Mumbai terror attack case: Special court cancels warrant issued against Delhi Police official

The court had issued the warrant against Manishi Chandra, Assistant Commissioner of Police of the Special Cell of Delhi Police, for his non-appearance before it.

Published: 07th November 2017 08:19 PM  |   Last Updated: 07th November 2017 09:52 PM   |  A+A-


MUMBAI: A special court here, hearing the 26/11 Mumbai terror attack case, cancelled a non-bailable warrant (NBW) issued against a senior official of the Delhi Police after he appeared before it today.

The court had issued the warrant against Manishi Chandra, Assistant Commissioner of Police (ACP) of the Special Cell of Delhi Police, for his non-appearance before it.

"The court cancelled the NBW after he (Chandra) appeared before it today," Special Public Prosecutor Ujjwal Nikam said.

Special Judge G A Sanap also took Lashkar-e-Taiba operative and a key plotter of the 26/11 attack, Sayed Zabiuddin Ansari alias Abu Jundal's Pakistani passport, national ID card and another green-coloured card into the court's custody from the staff of the Patiala House court in New Delhi.

The documents issued by the government of Pakistan had the name of Riyasat Ali Khusi Mohammed against Jundal's photograph.

Meanwhile, Pankaj Bharti, a Patiala House court staff, informed the city court that certain documents related to the case were with the Delhi High Court and that he needed to apply there for copies.

Judge Sanap directed him to apply to the high court and get the documents by Monday.

"From Monday, I will start a day-to-day trial in the case. By Friday, you give me the schedule (of hearing)," he told the investigating officer.

Meanwhile, Jundal told the court that before it examined Chandra, he needed certain documents from Delhi. Chandra was the one who had arrested Jundal.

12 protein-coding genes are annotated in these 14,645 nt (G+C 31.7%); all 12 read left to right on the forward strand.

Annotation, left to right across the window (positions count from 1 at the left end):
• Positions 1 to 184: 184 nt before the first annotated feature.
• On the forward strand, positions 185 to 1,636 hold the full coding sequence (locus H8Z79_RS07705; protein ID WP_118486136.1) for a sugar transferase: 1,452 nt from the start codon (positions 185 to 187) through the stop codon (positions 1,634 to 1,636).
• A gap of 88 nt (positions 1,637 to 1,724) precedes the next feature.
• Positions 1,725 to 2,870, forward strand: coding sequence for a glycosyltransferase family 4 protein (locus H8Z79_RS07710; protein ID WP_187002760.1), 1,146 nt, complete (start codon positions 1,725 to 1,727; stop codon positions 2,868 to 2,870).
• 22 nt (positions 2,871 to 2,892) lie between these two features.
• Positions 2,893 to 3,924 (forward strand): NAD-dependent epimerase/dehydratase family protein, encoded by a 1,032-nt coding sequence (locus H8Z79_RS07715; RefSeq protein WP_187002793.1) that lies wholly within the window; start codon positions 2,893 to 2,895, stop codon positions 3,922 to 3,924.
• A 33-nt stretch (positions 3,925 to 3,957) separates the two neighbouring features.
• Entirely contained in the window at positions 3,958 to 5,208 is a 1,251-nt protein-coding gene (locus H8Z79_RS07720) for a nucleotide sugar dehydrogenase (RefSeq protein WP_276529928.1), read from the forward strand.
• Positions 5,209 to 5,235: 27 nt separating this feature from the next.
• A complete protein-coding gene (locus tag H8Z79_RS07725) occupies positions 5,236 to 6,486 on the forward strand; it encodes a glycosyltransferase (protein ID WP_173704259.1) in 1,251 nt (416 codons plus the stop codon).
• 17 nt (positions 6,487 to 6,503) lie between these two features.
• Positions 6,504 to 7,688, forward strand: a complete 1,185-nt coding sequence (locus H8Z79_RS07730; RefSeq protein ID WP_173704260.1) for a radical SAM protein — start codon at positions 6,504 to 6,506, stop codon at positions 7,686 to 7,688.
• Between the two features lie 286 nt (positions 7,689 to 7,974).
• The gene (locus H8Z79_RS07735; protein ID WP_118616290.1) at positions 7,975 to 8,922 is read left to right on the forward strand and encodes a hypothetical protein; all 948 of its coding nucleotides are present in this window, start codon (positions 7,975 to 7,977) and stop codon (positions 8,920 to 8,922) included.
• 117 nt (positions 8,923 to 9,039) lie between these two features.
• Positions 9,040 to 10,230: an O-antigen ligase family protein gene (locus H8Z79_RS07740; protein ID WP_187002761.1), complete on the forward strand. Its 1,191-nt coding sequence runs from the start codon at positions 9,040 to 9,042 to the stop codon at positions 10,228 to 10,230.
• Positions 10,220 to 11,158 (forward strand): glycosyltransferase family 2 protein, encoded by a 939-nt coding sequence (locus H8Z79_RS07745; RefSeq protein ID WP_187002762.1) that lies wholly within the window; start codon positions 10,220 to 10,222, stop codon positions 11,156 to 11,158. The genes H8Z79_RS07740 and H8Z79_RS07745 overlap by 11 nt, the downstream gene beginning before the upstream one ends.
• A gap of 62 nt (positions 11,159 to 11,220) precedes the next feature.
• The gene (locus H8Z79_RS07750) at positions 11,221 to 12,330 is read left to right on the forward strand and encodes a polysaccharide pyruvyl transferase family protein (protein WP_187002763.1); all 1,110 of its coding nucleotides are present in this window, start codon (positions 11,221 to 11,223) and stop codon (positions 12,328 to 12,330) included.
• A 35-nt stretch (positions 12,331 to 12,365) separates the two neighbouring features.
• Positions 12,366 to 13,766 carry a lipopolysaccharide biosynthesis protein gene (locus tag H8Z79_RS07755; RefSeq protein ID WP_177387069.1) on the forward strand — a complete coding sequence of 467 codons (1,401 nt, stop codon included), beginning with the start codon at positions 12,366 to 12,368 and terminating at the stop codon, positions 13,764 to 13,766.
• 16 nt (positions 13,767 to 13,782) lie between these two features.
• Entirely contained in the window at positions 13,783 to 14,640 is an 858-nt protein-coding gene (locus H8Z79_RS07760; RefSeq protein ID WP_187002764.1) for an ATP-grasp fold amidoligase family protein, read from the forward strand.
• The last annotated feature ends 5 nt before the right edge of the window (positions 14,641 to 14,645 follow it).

Last month, the Delhi Police ACP was summoned by the court for recording his evidence in the case.

A native of Beed district in Maharashtra, Jundal was interrogated after he was brought here from Delhi, where he was arrested following his deportation from Saudi Arabia in June, 2012.

The chargesheet submitted against him contains the details of Jundal's training in Pakistan, preparations ahead of 26/11, the LeT hierarchy, the precise role played by those involved in the terror attack etc.

According to Jundal's confession, LeT training camps enjoyed the full support of the locals, federal police and paramilitary organisations in Pakistan.

As per the chargesheet, after fleeing Maharashtra, Jundal entered Bangladesh in May 2006, where he was received by an ISI agent. He then used a boarding pass issued against a fictitious name to take a Pakistan International Airlines (PIA) flight to Pakistan.

Pakistani-American terrorist David Coleman Headley was in 2016 examined as a witness in the case. He had deposed through a video link from the US.

The Mumbai terror attacks of November 26, 2008 had left 166 people dead and many more injured.

The prime accused in the case, Mohammed Ajmal Amir Kasab, a Pakistani national, was caught alive by the police. He was subsequently tried in a court here and executed.

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